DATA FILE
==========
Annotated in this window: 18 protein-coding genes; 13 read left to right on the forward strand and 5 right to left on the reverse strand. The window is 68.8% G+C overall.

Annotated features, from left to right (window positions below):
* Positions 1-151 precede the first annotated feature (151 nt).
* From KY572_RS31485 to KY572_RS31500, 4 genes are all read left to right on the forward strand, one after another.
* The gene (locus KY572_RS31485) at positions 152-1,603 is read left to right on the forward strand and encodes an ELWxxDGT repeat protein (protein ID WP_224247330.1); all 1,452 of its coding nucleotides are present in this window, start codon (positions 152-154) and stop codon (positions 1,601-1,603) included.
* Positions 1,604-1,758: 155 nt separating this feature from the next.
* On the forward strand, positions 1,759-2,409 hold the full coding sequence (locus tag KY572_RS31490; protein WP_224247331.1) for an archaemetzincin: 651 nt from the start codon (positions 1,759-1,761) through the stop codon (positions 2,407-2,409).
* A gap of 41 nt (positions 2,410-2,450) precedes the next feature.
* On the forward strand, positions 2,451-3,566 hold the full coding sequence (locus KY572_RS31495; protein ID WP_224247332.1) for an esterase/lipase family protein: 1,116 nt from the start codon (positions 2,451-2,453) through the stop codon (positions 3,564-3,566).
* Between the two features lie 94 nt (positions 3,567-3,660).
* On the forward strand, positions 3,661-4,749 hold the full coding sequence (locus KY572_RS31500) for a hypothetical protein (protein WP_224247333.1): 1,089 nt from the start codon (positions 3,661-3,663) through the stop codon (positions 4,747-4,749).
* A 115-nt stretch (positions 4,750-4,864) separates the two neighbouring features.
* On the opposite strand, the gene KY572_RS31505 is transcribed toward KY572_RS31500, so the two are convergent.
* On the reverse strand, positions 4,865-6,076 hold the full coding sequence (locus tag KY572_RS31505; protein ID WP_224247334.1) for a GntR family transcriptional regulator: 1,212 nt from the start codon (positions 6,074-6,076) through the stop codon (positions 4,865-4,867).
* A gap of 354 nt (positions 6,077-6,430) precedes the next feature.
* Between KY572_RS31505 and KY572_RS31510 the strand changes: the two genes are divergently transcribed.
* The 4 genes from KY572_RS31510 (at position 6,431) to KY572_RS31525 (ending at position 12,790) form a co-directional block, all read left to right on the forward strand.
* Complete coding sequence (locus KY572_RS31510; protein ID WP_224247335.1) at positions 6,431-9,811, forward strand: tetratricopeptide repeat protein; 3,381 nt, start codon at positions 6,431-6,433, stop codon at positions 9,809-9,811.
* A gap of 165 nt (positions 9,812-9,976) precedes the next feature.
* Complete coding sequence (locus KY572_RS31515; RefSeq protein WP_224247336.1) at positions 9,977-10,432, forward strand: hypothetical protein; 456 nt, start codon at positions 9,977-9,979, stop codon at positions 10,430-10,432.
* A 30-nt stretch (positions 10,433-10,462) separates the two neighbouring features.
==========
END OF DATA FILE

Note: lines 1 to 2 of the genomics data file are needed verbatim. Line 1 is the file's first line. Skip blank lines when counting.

Annotated in this window: 18 protein-coding genes; 13 read left to right on the forward strand and 5 right to left on the reverse strand. The window is 68.8% G+C overall.

Annotated features, from left to right (window positions below):